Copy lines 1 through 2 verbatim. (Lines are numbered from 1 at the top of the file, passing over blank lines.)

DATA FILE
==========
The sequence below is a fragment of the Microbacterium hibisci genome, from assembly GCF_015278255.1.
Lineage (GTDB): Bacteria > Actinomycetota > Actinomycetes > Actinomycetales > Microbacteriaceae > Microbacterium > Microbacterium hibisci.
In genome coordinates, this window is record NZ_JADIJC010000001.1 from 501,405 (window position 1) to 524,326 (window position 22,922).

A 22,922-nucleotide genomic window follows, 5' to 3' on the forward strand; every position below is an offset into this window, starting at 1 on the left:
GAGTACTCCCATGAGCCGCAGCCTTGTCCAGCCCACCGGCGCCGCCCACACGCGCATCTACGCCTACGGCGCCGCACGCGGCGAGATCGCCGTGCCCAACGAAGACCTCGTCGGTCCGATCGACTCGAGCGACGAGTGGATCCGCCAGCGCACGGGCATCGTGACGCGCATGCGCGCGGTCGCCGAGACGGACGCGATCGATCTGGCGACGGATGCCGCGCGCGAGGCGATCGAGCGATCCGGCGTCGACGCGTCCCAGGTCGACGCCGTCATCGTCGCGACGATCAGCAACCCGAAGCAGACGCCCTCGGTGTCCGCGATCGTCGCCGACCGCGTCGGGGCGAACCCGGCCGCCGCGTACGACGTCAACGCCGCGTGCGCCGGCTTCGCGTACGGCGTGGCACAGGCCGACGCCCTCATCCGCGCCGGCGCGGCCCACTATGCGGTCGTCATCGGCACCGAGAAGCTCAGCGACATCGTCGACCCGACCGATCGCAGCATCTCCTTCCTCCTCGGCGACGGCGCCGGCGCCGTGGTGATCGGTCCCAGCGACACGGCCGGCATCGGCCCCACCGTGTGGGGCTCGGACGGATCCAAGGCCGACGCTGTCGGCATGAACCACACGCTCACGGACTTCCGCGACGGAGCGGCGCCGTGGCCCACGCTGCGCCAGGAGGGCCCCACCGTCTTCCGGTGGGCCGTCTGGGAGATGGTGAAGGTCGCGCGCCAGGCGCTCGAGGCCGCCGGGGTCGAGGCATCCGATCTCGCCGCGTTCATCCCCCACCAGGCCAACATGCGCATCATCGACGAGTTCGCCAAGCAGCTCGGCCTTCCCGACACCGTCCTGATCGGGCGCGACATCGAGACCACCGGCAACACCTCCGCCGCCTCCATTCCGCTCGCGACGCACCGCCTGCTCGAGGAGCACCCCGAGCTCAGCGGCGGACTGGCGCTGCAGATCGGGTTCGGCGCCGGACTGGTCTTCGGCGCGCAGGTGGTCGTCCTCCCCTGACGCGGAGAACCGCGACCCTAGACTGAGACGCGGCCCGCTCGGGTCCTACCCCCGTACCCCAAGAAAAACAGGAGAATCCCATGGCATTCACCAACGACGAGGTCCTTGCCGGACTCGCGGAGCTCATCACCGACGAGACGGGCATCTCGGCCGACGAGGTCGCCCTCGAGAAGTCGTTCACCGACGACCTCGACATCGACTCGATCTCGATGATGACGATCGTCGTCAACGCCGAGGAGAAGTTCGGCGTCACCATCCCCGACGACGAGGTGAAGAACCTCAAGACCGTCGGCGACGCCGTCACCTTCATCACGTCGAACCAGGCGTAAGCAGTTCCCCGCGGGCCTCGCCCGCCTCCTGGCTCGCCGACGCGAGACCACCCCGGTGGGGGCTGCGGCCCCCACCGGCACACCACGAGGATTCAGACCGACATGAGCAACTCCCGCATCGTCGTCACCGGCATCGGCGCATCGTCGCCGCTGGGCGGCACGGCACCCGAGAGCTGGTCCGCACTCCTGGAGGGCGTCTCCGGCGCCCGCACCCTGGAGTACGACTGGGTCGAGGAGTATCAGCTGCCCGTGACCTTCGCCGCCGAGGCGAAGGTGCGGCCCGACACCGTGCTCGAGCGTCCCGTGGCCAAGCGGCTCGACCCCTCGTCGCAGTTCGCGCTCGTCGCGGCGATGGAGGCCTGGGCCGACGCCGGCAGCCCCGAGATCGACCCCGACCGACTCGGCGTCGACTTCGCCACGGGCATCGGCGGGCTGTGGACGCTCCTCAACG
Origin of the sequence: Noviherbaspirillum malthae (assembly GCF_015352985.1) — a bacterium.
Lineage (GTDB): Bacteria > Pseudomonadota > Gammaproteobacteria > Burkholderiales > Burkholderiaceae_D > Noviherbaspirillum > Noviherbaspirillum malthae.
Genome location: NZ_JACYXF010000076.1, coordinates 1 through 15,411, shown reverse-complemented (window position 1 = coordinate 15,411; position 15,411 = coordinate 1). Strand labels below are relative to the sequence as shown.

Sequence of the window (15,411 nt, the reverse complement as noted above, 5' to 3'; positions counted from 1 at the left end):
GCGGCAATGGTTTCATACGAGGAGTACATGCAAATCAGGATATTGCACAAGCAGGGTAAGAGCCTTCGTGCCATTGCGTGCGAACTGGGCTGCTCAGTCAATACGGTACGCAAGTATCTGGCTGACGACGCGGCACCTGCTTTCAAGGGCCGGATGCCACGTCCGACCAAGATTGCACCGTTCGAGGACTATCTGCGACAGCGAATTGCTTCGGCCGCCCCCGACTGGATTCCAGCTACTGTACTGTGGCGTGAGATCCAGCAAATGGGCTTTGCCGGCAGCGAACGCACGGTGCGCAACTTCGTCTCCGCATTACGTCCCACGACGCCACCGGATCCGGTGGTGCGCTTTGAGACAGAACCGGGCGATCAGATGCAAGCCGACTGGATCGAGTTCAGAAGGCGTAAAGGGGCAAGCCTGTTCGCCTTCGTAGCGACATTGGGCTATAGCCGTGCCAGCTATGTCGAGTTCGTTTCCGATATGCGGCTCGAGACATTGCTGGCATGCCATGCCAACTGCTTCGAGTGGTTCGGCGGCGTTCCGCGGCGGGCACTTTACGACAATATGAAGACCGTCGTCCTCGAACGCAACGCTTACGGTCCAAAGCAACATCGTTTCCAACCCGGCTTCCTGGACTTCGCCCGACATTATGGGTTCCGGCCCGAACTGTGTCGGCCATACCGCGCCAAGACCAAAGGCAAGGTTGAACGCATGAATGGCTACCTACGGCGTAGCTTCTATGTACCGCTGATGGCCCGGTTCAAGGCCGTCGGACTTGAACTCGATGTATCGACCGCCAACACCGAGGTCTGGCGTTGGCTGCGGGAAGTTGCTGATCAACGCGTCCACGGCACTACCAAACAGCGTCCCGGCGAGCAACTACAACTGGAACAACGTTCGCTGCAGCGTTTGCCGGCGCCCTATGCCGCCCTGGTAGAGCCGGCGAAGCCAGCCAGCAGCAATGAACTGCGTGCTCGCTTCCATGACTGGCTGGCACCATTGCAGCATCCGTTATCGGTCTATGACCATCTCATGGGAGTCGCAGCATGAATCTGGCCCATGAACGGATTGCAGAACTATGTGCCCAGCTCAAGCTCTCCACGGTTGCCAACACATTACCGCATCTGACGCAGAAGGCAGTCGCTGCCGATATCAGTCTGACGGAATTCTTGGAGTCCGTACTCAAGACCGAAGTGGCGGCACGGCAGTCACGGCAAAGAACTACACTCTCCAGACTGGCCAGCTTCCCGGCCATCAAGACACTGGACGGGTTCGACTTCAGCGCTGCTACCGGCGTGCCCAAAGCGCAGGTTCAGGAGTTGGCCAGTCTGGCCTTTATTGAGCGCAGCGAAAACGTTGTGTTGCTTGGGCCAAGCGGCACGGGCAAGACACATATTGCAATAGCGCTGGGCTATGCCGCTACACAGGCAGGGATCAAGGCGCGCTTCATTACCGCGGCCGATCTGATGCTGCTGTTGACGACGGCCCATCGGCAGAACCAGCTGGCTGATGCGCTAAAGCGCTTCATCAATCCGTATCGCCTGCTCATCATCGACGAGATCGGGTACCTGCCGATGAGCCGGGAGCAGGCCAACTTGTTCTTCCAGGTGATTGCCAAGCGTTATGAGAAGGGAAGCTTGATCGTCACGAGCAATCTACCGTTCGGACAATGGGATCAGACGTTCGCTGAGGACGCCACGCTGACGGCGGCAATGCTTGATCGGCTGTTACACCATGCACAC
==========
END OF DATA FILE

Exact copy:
The sequence below is a fragment of the Microbacterium hibisci genome, from assembly GCF_015278255.1.
Lineage (GTDB): Bacteria > Actinomycetota > Actinomycetes > Actinomycetales > Microbacteriaceae > Microbacterium > Microbacterium hibisci.